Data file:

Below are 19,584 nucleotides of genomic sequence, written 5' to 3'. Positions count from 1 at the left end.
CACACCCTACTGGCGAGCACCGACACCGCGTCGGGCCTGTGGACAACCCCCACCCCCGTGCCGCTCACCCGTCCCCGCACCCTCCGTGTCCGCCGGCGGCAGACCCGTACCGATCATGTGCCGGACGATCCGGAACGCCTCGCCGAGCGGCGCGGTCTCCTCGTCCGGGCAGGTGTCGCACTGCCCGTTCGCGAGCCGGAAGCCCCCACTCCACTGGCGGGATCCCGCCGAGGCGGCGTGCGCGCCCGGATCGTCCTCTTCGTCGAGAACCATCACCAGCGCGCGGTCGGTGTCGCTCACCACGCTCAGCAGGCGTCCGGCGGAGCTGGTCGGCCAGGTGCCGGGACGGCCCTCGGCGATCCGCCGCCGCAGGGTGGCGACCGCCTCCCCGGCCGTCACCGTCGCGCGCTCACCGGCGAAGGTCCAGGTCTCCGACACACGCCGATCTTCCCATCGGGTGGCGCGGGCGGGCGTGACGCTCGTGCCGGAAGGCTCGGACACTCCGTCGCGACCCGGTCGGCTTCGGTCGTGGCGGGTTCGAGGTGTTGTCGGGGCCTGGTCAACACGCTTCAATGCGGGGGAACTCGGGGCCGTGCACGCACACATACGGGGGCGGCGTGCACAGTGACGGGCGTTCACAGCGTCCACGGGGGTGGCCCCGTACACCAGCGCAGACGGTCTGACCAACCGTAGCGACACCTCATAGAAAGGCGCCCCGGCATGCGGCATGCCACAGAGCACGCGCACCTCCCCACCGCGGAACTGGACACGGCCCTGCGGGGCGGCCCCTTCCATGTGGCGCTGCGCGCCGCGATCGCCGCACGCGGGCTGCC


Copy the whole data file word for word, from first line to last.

Below are 19,584 nucleotides of genomic sequence, written 5' to 3'. Positions count from 1 at the left end.
CACACCCTACTGGCGAGCACCGACACCGCGTCGGGCCTGTGGACAACCCCCACCCCCGTGCCGCTCACCCGTCCCCGCACCCTCCGTGTCCGCCGGCGGCAGACCCGTACCGATCATGTGCCGGACGATCCGGAACGCCTCGCCGAGCGGCGCGGTCTCCTCGTCCGGGCAGGTGTCGCACTGCCCGTTCGCGAGCCGGAAGCCCCCACTCCACTGGCGGGATCCCGCCGAGGCGGCGTGCGCGCCCGGATCGTCCTCTTCGTCGAGAACCATCACCAGCGCGCGGTCGGTGTCGCTCACCACGCTCAGCAGGCGTCCGGCGGAGCTGGTCGGCCAGGTGCCGGGACGGCCCTCGGCGATCCGCCGCCGCAGGGTGGCGACCGCCTCCCCGGCCGTCACCGTCGCGCGCTCACCGGCGAAGGTCCAGGTCTCCGACACACGCCGATCTTCCCATCGGGTGGCGCGGGCGGGCGTGACGCTCGTGCCGGAAGGCTCGGACACTCCGTCGCGACCCGGTCGGCTTCGGTCGTGGCGGGTTCGAGGTGTTGTCGGGGCCTGGTCAACACGCTTCAATGCGGGGGAACTCGGGGCCGTGCACGCACACATACGGGGGCGGCGTGCACAGTGACGGGCGTTCACAGCGTCCACGGGGGTGGCCCCGTACACCAGCGCAGACGGTCTGACCAACCGTAGCGACACCTCATAGAAAGGCGCCCCGGCATGCGGCATGCCACAGAGCACGCGCACCTCCCCACCGCGGAACTGGACACGGCCCTGCGGGGCGGCCCCTTCCATGTGGCGCTGCGCGCCGCGATCGCCGCACGCGGGCTGCC